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Grilled Squid with Peppery Salad


Andrew Maxwell

One of my most memorable dives was a couple of years ago on Elphinstone reef in the Red Sea – we stood on the boat, watching five beautiful oceanic whitetips circling under the boat and of course we could not resist the opportunity to experience being in the water with these beautiful, beautiful fish. As we hovered at around 5 meters under the boat, I watched one of the sharks slowly swim towards one of the members of our group – a 15 year old girl, on a summer diving trip with her father – and it kept getting closer and closer. The rest of us could feel the tension and it was not until the shark's nose was a matter of inches away from her mask that it gracefully glided above her.

So it was with great pleasure that I welcomed the news that delegates at the Convention on International Trade in Endangered Species (CITES) conference in Bangkok voted to extend their protection to oceanic whitetips, whose numbers have declined dramatically in recent years because of overfishing for their fins.

The vote was also extended to include hammerheads and portbeagle sharks and two types of manta rays – in all cases I am sure Tanked Up readers will agree that this is a very positive step. They have been upgraded to Appendix II which lists species which are not necessarily endangered yet, but could soon be if controls are not introduced quickly. What is so great about this, is not so much that the vote was passed for oceanic whitetips – it is more a question of principle: it is the first time that CITES delegates have voted to protect a commercially valuable species of shark – this bodes well for future votes on, for example, bluefin tuna and some species of whales. It demonstrates that the influence of the delegates who are guilty of bribing other delegates in order to win votes, is waning.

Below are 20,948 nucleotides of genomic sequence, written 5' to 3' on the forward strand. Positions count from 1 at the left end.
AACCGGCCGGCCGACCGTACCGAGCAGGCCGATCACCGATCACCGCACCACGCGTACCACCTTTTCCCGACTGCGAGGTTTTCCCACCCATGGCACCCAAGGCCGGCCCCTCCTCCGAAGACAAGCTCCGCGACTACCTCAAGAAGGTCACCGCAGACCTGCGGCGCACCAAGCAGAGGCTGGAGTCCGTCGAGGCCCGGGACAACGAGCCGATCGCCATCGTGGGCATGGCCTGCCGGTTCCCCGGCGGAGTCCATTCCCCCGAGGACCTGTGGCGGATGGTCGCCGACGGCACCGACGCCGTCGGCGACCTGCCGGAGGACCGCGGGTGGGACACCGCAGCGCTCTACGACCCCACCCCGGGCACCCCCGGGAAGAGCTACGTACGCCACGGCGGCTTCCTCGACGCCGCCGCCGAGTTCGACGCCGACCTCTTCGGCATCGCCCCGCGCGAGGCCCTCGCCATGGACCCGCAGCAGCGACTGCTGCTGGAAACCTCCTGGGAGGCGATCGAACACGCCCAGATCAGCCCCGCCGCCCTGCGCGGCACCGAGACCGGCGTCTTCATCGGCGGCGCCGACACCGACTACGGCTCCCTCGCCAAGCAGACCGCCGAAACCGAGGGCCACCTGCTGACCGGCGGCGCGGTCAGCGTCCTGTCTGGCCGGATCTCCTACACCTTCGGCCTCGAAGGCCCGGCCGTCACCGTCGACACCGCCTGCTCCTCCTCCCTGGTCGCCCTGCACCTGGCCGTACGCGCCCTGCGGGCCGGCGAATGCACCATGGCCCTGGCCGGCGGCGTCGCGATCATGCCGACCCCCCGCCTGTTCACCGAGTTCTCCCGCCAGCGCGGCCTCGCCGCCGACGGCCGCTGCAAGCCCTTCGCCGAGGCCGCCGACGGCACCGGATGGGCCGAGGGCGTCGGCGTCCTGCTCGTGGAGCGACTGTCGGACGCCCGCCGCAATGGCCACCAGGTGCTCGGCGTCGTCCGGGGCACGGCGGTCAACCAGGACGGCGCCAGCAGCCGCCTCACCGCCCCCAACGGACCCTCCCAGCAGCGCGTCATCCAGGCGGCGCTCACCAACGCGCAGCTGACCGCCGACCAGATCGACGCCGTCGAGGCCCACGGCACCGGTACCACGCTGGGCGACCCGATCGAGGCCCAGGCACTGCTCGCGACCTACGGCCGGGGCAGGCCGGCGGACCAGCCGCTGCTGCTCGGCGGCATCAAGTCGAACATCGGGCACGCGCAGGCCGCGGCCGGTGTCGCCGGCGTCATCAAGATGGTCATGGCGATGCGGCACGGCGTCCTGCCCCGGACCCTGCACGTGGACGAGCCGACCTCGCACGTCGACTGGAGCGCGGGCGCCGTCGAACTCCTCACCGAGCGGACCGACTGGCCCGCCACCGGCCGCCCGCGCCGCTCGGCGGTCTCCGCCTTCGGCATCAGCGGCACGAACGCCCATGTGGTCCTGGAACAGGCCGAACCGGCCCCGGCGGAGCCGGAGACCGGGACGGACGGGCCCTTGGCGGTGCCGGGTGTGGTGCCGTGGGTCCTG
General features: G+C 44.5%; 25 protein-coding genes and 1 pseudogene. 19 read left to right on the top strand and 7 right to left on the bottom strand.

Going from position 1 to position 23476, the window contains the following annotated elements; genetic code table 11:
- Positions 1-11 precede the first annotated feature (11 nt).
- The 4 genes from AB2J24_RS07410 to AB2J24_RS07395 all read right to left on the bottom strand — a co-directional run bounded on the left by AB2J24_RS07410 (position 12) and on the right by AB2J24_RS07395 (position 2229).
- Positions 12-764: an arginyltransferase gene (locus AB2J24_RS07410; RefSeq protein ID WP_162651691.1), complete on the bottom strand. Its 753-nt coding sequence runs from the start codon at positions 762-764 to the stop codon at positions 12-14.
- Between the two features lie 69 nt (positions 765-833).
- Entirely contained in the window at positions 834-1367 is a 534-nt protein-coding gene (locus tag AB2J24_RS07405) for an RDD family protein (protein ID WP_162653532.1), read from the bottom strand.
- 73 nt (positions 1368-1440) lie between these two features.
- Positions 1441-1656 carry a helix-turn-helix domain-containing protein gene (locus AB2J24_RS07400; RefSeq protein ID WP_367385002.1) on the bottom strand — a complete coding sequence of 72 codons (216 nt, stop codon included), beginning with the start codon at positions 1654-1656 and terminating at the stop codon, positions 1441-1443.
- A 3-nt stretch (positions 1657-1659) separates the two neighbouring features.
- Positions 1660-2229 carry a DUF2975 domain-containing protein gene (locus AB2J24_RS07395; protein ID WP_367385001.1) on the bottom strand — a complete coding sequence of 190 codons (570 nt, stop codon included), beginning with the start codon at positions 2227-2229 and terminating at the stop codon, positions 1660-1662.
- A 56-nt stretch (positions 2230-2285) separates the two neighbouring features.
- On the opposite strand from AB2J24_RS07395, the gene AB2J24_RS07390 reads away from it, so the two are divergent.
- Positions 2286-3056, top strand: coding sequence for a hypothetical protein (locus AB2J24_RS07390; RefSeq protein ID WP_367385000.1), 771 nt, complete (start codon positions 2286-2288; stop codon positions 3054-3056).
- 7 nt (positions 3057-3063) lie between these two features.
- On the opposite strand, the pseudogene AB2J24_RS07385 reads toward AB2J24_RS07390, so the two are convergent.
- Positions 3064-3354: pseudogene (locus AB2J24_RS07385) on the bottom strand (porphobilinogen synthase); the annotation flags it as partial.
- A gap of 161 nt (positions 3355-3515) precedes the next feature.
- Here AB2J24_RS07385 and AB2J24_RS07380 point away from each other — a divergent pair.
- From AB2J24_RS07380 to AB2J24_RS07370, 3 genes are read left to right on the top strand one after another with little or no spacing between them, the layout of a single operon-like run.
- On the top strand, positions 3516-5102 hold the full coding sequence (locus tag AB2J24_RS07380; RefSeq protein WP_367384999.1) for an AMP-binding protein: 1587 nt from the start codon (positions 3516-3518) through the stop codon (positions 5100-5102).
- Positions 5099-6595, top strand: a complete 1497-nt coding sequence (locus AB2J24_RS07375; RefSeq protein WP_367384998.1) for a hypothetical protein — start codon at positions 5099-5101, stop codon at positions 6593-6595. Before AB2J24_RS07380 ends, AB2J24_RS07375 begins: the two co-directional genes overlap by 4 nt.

Now, onto more foodie matters! As divers I am sure that a great many of you have encountered squid at some point – most likely when getting ready for a night dive, standing on the back of the boat's lights from the boat attracting these predators, drawn in by the prospect of a feast of tiny little munchies that have also been attracted by the boats lights... only to be snapped up by the Egyptian cook or his assistant as they prepare a lavish banquet for the hungry divers!

Mostly, I am sure you will have come across the relatively manageable and popular eating species – the common squid, the Argentinian shortfin squid and the Japanese flying squid being the ones which represent the largest commercially fished species. The infamous Humboldt squid is also very popular for eating and makes up nearly 20% of all squid caught.

This is the first time I have used squid as a Cooking the Catch recipe. Squid is readily available from fishmongers and is so easy to cook – your fishmonger can clean it for you if you don't know how to prepare it yourself. Squid must be cooked in a fiercely hot pan, or stewed very slowly – if it is cooked at a ‘medium' heat, it becomes quite tough and rubbery. For this recipe, you need a fiercely hot grill or frying pan!

Grilled Squid with Peppery Salad

The Tartlets are easy to make. You will need:

  • 2 Medium squid approx. 750g – 1kg total

  • 1 Large garlic clove, finely chopped

  • 3 Tbsp olive oil & extra for frying

  • 1 Tbsp sweet or smoked paprika or sumac plus 1 tsp to finish

  • Salt and pepper

To finish;

  • Mixed peppery leaves such as rocket, watercress, baby kale

  • Olive oil

  • Juice of half a lime

  1. Clean the squid. Set aside the trimmed tentacles.

  2. Cut open the squid pouches and score them with a small diamond pattern. Cut each scored squid body into two or three smaller pieces.

  3. Combine the remaining ingredients in a bowl and toss the squid, including the tentacles in this ensuring that plenty of the marinade gets in the diamond cuts.

  4. Heat a heavy based frying pan until really hot. Add some olive oil and place the squid scored side up on the griddle and cook for 1 minute. Turn over and cook for a further 3 minutes turning twice more. The total cooking time should be 4 minutes maximum.

  5. Serve the squid with the lime and olive oil dressed leaves.

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